Another of Reeves' strategies is to plan meaningful instruction based on knowing her students. “Knowledge of my students’ personal interests, career goals and prior experiences with new skills or concepts, etc., are also important when planning instruction... For example, I know several students in my college credit Computer Information Systems class are also enrolled in the nursing program. When appropriate, I try to relate new computer skills, ideas, and concepts to how these are used in the medical profession.”

A third strategy is to challenge students with goals and activities that require critical thinking and problem solving, Reeves said.

“Enhanced learning takes place when students utilize higher level thinking skills. My goal is to arrange instruction to remove support structures as appropriate, encouraging students to rely on their critical thinking and problem solving skills.

“For example, when I teach new computer concepts or skills, I generally begin by providing direct instruction where I demonstrate the concepts for skills incorporating visual, auditory and kinesthetic instructional methods. I then provide opportunities for students to practice the concepts or skills while I serve as their learning facilitator, celebrating students’ competence and/or correcting misunderstandings as learning evolves.”

Reeves' fourth strategy is to maintain a safe and orderly learning environment where students feel valued and respected.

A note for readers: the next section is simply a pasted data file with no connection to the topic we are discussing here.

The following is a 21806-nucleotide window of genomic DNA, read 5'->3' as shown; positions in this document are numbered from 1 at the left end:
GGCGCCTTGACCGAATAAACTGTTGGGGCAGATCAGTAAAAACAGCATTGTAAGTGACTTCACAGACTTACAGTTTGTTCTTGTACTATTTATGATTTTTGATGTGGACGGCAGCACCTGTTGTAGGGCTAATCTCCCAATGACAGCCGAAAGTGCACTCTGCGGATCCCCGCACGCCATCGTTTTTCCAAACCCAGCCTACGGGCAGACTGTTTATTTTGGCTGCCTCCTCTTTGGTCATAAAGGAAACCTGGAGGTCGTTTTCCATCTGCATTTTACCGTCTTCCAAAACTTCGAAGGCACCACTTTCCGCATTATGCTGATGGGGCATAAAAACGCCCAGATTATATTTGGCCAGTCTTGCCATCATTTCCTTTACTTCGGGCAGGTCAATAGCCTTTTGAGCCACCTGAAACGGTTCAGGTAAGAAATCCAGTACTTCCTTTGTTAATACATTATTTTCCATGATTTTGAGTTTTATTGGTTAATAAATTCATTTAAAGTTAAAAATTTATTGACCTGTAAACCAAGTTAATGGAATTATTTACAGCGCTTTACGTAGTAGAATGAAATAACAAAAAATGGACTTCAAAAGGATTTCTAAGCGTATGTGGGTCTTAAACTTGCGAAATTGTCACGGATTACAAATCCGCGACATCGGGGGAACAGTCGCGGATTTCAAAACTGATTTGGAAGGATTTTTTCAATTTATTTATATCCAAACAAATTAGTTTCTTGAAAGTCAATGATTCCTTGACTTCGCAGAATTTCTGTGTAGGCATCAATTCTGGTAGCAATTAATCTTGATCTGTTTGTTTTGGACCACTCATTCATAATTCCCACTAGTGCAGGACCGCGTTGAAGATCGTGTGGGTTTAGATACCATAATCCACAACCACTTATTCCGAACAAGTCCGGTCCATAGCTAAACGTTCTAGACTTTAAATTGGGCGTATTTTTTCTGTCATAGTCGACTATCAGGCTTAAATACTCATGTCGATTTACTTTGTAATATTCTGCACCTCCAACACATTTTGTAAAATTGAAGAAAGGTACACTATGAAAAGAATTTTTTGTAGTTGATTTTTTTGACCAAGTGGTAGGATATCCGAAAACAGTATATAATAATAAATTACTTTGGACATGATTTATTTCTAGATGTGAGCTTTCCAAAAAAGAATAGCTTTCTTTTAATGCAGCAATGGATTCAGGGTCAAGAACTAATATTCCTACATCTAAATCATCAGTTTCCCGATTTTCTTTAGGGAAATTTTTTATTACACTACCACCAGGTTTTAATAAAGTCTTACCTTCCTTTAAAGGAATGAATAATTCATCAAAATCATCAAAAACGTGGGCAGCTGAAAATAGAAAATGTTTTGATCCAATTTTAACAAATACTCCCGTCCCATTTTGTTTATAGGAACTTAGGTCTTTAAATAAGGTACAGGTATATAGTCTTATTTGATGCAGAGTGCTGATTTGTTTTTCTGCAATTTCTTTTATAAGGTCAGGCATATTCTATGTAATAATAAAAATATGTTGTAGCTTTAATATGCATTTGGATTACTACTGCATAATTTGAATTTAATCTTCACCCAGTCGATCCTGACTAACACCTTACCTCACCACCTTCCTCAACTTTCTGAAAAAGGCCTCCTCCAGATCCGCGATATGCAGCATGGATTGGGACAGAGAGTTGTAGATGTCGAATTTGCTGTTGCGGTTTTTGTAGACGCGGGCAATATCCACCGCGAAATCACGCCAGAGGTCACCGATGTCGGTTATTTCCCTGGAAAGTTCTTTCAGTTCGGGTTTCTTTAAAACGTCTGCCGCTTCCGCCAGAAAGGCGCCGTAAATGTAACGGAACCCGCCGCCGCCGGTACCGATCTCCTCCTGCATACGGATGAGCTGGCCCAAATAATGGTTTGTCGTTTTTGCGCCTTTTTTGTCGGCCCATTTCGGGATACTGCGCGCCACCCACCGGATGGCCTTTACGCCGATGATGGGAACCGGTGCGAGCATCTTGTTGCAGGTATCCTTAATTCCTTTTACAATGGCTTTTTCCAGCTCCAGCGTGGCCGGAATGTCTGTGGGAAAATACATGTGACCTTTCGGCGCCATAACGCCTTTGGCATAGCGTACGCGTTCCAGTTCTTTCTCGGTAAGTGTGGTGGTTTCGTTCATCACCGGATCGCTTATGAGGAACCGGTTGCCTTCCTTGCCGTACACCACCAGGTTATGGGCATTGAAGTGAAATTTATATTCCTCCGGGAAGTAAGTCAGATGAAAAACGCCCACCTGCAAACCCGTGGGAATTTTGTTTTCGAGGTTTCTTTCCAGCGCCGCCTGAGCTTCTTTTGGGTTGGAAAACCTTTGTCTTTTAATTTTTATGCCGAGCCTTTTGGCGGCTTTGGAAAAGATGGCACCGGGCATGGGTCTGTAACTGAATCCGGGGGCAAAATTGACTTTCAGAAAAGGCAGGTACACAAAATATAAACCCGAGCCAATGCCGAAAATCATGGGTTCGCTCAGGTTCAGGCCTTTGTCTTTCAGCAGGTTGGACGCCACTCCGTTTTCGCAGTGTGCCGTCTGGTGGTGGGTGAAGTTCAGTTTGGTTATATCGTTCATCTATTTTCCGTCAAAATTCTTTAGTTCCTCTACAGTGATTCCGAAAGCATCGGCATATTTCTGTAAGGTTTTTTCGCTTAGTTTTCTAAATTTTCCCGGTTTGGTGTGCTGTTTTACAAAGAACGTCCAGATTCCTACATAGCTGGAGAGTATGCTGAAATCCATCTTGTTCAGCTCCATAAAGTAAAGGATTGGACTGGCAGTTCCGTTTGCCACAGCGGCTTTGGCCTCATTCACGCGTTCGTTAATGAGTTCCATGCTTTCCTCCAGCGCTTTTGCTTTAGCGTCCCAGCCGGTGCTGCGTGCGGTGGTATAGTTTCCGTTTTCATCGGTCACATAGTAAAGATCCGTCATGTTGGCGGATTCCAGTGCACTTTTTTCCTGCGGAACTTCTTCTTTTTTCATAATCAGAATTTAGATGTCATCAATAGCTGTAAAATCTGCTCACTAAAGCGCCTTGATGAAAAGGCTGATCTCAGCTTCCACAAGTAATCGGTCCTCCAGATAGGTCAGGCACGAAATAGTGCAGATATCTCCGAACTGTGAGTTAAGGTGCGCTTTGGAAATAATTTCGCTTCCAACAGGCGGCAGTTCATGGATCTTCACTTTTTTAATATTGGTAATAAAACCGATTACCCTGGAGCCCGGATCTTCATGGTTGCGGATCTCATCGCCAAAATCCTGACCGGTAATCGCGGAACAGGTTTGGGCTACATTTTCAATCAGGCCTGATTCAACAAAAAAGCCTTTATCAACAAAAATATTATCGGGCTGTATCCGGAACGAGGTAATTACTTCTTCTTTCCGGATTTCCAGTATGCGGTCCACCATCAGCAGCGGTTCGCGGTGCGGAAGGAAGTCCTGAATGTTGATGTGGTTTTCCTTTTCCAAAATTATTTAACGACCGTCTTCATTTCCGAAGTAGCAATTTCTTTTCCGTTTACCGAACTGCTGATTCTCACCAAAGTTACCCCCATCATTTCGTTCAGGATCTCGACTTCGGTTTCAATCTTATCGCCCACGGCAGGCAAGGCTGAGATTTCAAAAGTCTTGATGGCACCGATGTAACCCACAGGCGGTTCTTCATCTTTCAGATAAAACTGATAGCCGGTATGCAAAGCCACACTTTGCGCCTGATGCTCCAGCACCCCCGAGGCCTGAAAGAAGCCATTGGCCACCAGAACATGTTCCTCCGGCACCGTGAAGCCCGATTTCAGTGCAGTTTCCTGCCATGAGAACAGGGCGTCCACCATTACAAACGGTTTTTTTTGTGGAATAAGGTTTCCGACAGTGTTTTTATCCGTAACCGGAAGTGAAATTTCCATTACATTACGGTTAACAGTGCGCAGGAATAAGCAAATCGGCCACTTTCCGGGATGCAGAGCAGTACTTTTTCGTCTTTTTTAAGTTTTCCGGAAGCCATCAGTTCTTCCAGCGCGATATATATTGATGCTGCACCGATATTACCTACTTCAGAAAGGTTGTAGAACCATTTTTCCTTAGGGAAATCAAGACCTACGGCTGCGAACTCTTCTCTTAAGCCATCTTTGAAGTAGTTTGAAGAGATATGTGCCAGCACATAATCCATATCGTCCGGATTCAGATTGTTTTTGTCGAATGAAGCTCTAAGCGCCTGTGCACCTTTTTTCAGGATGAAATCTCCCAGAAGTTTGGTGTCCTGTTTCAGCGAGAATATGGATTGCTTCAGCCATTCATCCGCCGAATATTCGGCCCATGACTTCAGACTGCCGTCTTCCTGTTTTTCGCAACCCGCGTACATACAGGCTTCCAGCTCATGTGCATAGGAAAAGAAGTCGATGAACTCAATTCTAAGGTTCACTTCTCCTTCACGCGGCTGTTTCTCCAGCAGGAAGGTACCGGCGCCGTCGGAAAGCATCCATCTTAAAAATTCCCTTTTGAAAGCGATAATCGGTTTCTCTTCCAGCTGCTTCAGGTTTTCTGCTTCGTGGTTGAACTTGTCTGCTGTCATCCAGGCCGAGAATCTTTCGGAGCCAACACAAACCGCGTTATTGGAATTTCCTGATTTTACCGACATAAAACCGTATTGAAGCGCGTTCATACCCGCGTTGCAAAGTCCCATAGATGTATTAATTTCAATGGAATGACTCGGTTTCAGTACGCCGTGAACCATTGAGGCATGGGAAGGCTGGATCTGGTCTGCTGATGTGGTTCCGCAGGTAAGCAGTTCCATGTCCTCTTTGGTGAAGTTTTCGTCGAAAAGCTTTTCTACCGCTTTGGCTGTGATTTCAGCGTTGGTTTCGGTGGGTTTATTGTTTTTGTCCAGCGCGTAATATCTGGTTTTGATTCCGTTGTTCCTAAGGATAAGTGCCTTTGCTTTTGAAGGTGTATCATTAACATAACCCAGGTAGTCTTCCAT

“I believe students should feel comfortable to take risks in learning without the fear of punishment or embarrassment. Quality teachers recognize classrooms are full of diversity, and they draw on these differences to enhance instruction.”

Reeves said she prays each day “that God will grant me the knowledge and wisdom to be successful in my classroom.

“I desire to make a difference in the lives of young people. My goal is to serve as a role model for my students, both inside and outside the classroom. As I tell my Teachers for Tomorrow class, ‘You are not only a teacher in the classroom but also outside the classroom. Students remember their teachers for a lifetime.’

“Making a positive, lasting impression in young peoples’ lives is rewarding.”

Reeves will receive more than $4,300 in donations of gifts and services from Grayson County businesses and individuals, and each school’s teacher of the year received a plaque and special gift.

Donations included: Ace Computer, computer cleanup; Anonymous donor, Stepper exercise machine; Aunt Bea’s Restaurant, $10 gift certificate; Blue Spruce Cleaners, $25 cleaning; Carter Bank and Trust, $25 passbook savings account; Casita’s Restaurant, special dinner for two; CATE Cosmetology, pedicure/manicure; Cassell Real Estate, $25 cash prize; Ciro’s Restaurant, $20 gift certificate; D.S. Wright Insurance, $25 cash prize; Dollywood, two free admissions; E&R Oil, $25 gas card; Food City, $50 gift card; The Declaration and The Gazette, subscription to each newspaper; Grandmama’s Restaurant, $5 meal; Grayson-Carroll-Wythe Insurance, $25 cash prize; Grayson Express, $20 gift card; Grayson National Bank, gift bag; 58 Grocery, $10 gas card; Guynn Furniture, $50 gift certificate; Grayson Florist, corsage and teacher bouquet.

Also, Independence Oil, $50 cash prize; Kathy Mendes, piece of art; Lightning Lube, oil change; Ogle’s Restaurant, two dinners; Pair of Jacks, 10 tanning sessions; Pizza Inn, $10 meal certificate; Quick Chek, $10 gas card; Ripley’s Aquarium, four free admission tickets; Rixey’s Market, $10 gas; State Farm Insurance, $25 Visa card; Subway, $10 gift certificate; The Paper Clip, desk chair/office supplies; Total Body Sculpting, 3-month membership/massage; U.S. Cellular, gift bag; Walters Drug, $50 gift certificate.